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Sara Watkins “Sun Midnight Sun” Takes a Quantum Leap Forward

Nonesuch Records (2012)

Since the breakup of platinum-selling “newgrass” band Nickel Creek, it seems mandolin player Chris Thile has hogged the spotlight with his new band Punch Brothers. Meanwhile, fiddle player Sara Watkins quietly put out her own, self-titled solo record a couple of years ago, staying well within the bounds of country/bluegrass and drawing little attention.

Watkins’ sophomore album Sun Midnight Sun may change all that.

Within the first few seconds of the opening instrumental track, I knew this record was something different, something special. It begins with a single violin with a bit of distortion added, and descends into this rhythmic, multiple-part cacophony that is creative, dark and beautiful all at once. In the tracks that follow, it becomes apparent that this is a quantum leap beyond Watkins’ previous work. Sun Midnight Sun is far more than a bluegrass album; it is indie/alternative music rooted in Americana, rather than in pop or rock. The result is a highly creative collection of music that grabs your attention and holds it for the duration.

Sara Watkins also shines as a vocalist here; the soft, sweet, unassuming voice we heard in her self-titled record has expanded into a voice with strength, passion and range, at different moments reminiscent of Dia Frampton and Leigh Nash. As if to reinforce this new direction, Watkins’ friend Fiona Apple makes a guest appearance, harmonizing with Watkins on a manic cover of Everly Brothers’ “You’re the One I Love.”

This isn’t to say that Watkins has left her roots—not in the least. Open-minded country/bluegrass fans will find plenty to be happy about, especially when Watkins picks up her fiddle. Like I said, this music is rooted in Americana. It’s just that it doesn’t stay in the ruts; with the help of producer Blake Mills of Simon Dawes, Watkins builds on that foundation and creates something new and interesting out of it. It’s a sound that really is better heard than described.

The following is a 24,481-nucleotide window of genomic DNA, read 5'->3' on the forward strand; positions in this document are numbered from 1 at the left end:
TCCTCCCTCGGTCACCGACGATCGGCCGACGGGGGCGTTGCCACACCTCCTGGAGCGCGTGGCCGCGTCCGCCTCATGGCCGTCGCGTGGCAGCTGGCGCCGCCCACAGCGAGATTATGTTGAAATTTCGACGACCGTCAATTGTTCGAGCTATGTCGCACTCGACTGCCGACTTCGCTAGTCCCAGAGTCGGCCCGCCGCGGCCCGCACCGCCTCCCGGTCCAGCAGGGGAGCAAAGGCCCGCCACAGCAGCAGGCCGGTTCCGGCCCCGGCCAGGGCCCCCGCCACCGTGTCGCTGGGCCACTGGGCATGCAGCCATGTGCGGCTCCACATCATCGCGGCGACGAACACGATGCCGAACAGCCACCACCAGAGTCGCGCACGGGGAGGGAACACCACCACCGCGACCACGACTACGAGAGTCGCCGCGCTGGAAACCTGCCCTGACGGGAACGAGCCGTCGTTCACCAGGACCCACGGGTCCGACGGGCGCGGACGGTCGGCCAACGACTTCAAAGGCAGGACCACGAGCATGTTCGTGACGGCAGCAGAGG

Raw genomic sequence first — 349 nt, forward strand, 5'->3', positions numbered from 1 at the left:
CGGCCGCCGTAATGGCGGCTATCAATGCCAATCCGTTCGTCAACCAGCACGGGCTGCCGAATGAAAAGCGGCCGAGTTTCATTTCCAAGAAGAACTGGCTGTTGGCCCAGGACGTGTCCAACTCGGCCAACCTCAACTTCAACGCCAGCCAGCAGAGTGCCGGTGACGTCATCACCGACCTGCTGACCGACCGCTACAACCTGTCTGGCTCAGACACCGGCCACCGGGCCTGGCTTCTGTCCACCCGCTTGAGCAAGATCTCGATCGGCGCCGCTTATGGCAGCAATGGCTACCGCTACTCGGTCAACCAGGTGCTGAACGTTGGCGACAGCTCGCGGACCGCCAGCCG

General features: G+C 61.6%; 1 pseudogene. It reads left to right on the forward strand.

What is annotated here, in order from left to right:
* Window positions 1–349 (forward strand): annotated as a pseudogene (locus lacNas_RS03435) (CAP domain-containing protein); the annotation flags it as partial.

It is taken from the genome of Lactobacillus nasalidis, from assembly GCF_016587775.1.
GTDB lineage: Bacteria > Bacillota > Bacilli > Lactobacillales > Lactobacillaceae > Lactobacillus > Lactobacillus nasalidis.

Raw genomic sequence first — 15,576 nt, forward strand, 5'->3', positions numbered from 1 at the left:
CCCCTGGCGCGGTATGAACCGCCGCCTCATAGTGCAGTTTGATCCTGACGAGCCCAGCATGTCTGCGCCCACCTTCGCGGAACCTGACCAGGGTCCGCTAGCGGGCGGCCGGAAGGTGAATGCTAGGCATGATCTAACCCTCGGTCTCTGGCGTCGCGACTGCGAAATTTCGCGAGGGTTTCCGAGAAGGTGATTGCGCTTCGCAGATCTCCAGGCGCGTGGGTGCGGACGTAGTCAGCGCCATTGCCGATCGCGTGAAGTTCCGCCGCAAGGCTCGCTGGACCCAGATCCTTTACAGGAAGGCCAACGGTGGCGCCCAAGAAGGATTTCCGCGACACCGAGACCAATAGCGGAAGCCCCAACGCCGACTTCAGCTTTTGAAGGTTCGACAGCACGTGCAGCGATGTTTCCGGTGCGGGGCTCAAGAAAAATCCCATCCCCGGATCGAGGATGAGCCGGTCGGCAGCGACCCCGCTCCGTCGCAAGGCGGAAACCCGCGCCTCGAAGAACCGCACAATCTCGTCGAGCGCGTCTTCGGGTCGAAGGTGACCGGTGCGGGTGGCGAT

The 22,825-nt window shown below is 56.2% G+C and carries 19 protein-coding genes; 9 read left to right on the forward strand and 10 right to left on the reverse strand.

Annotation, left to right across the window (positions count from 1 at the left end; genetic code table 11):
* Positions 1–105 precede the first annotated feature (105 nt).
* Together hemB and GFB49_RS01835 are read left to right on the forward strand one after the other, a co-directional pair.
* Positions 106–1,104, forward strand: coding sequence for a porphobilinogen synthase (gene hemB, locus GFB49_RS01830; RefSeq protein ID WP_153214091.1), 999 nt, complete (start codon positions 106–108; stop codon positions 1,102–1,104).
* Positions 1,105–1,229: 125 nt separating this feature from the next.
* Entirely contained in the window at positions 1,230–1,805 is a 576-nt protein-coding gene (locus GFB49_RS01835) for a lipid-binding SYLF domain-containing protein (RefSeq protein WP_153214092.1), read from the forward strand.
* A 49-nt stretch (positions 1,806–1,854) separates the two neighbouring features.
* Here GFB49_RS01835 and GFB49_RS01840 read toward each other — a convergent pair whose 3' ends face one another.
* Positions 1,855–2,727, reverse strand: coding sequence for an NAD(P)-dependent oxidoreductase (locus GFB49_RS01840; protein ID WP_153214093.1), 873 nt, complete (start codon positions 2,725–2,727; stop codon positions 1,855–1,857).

All told, Sara Watkins has completely outdone herself with Sun Midnight Sun, and while there probably is nothing competitive going on, she’s effectively giving former bandmate Chris Thile a run for his money. This is a whole new thing, and a quantum leap forward. Get the record and listen to it. I’m serious.

 

ALBUM RATING: 5 Stars (out of five)


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About the Author

on MUSIC IS MY OXYGEN WEEKLY.

Growing up in Portland, Oregon, Kim Phelps found her inspiration and love for music listening to local bands play in the coffeehouses around town. She soon found her own voice as a singer-songwriter, and eventually began playing her own gigs in the coffee shops. Her personal influences include Ani DiFranco, Indigo Girls, Ingrid Michaelson and Cat Power, but as an indie musician herself, she has an affinity for any band or artist who pursues creative freedom on the outskirts of the music industry. As our Indie correspondent, Kim makes a point of highlighting up-and-coming independent acts who are creating a buzz and building an audience. When she's not blogging for us or playing in the coffee shops, Kim works as a barista herself to help pay the bills. She currently lives in Seattle, Washington.

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Posted in: Indie/Alternative Music


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